Daniel Rivero says the goal of his new database Badge Watch is to create transparency within seconds between community members and police.
“It’s just good information,” said Rivero, co-founder of Badge Watch. “It’s transparency that’s literally in the palm of your hands.”
The database has a list of 200 Miami Police Department officers who have had complaints filed against them. People can look up officers by their names or their badge numbers and it will tell a short disciplinary history related to that officer.
Rivero, a journalist, created the site showing when each officer was hired and the number of complaints against them.
“How many use of force incidents have they had?” Rivero said. “How many citizen complaints have they had? How many driving complaints?”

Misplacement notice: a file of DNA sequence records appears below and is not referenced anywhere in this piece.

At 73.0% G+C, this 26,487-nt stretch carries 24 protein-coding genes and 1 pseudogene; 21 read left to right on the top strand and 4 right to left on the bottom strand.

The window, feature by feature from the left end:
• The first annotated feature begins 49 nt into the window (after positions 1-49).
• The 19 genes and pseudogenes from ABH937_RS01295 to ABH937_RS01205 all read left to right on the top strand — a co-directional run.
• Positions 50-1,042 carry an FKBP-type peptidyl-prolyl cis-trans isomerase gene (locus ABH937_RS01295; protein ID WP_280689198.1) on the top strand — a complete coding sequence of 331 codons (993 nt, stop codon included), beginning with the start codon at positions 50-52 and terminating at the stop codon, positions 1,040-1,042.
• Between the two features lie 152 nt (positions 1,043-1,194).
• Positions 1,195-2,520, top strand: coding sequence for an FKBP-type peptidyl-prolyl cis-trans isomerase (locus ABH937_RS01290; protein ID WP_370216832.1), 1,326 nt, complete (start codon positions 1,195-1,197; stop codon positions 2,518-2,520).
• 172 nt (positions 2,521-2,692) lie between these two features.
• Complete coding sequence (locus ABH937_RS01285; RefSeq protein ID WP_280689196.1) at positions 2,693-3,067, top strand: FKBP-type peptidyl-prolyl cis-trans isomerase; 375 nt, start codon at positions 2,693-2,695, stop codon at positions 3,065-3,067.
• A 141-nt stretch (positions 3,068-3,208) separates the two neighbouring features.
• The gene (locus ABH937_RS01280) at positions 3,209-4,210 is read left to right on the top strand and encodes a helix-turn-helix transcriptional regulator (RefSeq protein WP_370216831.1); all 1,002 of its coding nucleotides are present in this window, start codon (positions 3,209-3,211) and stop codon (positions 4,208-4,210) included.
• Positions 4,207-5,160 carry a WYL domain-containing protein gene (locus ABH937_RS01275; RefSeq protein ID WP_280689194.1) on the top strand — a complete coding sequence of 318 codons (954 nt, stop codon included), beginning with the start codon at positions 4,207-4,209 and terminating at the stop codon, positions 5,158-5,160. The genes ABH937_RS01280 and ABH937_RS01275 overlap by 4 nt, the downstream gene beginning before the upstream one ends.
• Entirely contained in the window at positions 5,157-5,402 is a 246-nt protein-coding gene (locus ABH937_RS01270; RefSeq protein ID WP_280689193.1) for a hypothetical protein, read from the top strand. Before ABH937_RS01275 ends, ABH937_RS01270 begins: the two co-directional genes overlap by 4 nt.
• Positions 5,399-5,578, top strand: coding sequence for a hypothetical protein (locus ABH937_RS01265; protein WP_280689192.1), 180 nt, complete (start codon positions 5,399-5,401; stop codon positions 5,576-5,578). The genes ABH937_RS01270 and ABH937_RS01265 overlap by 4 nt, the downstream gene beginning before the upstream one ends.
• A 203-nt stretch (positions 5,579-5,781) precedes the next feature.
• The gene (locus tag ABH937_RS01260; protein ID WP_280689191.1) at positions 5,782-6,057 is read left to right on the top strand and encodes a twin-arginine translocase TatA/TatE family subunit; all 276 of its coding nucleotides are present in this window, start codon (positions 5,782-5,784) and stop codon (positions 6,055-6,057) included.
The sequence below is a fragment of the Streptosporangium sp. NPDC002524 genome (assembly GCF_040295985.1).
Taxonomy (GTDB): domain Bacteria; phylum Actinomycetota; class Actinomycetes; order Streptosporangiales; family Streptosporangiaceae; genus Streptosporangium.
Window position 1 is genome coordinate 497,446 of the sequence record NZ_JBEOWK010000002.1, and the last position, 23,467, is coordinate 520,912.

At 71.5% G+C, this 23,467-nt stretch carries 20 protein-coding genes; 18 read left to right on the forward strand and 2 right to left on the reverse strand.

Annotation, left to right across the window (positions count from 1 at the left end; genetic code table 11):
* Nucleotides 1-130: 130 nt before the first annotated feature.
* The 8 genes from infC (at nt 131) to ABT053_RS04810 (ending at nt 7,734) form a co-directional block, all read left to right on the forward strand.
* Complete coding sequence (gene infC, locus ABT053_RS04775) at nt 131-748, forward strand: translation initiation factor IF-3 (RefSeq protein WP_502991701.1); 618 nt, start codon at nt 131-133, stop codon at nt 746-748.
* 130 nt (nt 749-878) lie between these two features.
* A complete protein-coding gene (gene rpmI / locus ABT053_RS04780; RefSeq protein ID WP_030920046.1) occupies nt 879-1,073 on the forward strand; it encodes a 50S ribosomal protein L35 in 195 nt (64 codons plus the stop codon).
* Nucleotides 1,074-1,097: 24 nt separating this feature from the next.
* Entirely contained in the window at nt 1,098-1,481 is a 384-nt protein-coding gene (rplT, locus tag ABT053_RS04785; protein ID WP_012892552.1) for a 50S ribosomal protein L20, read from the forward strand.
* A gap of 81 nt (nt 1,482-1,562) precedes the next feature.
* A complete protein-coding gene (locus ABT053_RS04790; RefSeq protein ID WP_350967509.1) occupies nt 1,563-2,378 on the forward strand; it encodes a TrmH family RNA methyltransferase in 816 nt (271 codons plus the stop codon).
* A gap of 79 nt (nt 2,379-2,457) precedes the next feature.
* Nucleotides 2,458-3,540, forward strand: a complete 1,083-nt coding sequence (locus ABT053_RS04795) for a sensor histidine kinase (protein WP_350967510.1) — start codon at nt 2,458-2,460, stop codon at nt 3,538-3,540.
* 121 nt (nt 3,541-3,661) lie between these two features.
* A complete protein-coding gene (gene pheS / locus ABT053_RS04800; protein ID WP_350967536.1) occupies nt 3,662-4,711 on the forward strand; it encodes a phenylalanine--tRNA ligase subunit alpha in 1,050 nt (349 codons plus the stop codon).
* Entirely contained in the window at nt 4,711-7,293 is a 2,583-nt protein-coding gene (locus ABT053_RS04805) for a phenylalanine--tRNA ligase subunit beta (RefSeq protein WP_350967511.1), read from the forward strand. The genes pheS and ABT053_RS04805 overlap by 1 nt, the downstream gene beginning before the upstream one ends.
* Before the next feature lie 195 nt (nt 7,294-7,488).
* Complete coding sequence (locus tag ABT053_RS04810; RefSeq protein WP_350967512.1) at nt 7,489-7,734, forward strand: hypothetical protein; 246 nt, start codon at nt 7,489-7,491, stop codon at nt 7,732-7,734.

Rivero started working on the database, which will soon be an app, in June as protests and calls for social justice rang out across the country.
“At a time where there’s distrust between some sectors of the community and the police department, making sure that things are as transparent as possible, it seemed to me just an obvious thing to do as a public service,” he said.
Rodney Jacobs, Jr. is the assistant director of the Civilian Investigative Panel, which looks into claims of police misconduct within the Miami Police Department.
He says the CIP gets between 250 to 300 complaints a year.
“There’s been a large thirst and outcry for more information, knowledge and data associated with policing,” Jacobs said.
A spokesperson for Miami Police Department didn’t comment directly on Badge Watch but did say that this is a very important topic and that the Chief of Police Jorge Colina will be commenting on it on Thursday.
Rivero says Badge Watch will be launched as an app within the next few weeks.